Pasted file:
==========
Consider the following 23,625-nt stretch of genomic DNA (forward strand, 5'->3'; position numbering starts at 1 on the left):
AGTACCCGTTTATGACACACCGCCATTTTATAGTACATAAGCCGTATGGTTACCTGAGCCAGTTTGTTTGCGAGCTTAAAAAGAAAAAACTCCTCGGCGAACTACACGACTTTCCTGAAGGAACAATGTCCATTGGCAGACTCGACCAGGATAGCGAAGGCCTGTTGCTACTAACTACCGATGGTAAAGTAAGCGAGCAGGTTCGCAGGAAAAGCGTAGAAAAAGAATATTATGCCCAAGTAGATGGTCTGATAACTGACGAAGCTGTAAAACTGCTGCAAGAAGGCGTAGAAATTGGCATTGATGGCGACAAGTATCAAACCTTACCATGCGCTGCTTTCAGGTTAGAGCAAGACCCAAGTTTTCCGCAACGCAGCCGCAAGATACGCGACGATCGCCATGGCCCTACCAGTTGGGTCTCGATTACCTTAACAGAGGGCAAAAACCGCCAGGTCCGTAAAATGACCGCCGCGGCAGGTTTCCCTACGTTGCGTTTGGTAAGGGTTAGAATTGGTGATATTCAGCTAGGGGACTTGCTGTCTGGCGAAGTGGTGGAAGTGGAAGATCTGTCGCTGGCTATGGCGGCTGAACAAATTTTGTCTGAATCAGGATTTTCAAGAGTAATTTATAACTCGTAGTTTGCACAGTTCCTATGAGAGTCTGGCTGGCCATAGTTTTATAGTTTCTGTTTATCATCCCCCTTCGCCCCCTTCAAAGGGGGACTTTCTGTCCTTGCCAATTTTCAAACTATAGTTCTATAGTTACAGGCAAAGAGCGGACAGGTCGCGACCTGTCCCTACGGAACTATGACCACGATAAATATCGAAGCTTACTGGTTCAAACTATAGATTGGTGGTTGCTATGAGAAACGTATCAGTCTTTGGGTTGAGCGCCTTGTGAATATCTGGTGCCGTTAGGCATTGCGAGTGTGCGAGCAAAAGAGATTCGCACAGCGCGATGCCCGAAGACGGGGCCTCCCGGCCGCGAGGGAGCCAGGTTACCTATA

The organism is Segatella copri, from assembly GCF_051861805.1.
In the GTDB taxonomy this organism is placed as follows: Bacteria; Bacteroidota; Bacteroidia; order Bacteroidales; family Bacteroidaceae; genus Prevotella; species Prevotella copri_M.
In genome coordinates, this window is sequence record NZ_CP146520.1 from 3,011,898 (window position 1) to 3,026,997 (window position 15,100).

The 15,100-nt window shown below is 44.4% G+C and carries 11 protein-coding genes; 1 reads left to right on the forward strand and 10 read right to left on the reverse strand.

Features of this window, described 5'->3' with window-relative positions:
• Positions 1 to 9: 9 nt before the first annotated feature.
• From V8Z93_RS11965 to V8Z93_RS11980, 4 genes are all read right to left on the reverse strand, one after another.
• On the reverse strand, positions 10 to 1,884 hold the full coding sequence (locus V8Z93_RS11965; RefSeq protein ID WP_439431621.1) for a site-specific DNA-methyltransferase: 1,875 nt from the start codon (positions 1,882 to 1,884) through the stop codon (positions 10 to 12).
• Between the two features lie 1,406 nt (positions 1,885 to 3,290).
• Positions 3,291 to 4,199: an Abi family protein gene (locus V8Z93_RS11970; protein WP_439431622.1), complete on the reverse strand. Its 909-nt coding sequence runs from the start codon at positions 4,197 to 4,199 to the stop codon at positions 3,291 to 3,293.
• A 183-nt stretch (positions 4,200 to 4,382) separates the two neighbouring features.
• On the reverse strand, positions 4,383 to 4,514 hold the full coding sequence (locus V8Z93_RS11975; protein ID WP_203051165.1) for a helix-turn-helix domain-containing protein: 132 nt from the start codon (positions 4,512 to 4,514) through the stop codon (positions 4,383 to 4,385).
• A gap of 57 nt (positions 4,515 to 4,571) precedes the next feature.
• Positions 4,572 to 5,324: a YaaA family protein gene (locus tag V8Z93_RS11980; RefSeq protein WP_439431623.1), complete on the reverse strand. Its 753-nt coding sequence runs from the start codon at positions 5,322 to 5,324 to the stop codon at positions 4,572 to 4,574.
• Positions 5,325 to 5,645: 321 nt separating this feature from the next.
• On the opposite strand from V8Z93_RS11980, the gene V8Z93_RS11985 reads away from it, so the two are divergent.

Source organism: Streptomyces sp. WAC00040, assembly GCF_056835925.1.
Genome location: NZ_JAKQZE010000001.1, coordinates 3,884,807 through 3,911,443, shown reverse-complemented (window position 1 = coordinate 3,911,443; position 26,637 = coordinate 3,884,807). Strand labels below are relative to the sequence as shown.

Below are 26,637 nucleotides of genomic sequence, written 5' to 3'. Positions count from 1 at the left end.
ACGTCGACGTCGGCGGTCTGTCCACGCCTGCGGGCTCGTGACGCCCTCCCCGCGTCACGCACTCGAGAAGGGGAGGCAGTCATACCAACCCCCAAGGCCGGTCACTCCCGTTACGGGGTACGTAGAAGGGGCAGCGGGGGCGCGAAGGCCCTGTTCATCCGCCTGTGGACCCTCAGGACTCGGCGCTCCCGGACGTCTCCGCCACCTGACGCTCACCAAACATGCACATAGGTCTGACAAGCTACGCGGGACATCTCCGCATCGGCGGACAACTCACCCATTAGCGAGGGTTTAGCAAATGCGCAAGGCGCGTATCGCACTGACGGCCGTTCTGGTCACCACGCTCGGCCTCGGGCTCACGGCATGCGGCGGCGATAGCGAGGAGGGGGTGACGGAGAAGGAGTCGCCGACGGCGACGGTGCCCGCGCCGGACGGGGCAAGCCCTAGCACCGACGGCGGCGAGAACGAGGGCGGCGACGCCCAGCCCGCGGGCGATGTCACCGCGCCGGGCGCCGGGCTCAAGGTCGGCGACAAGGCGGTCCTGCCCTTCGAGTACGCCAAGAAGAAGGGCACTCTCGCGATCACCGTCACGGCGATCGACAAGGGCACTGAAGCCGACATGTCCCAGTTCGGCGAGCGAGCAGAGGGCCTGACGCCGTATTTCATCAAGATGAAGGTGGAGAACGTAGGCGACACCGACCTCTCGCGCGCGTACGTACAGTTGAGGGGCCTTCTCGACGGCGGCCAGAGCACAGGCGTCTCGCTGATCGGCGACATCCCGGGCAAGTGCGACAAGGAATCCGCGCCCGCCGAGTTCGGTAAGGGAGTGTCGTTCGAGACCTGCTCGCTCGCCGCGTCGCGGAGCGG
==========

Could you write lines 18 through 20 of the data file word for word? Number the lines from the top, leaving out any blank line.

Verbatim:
• On the opposite strand from V8Z93_RS11980, the gene V8Z93_RS11985 reads away from it, so the two are divergent.

Source organism: Streptomyces sp. WAC00040, assembly GCF_056835925.1.
Genome location: NZ_JAKQZE010000001.1, coordinates 3,884,807 through 3,911,443, shown reverse-complemented (window position 1 = coordinate 3,911,443; position 26,637 = coordinate 3,884,807). Strand labels below are relative to the sequence as shown.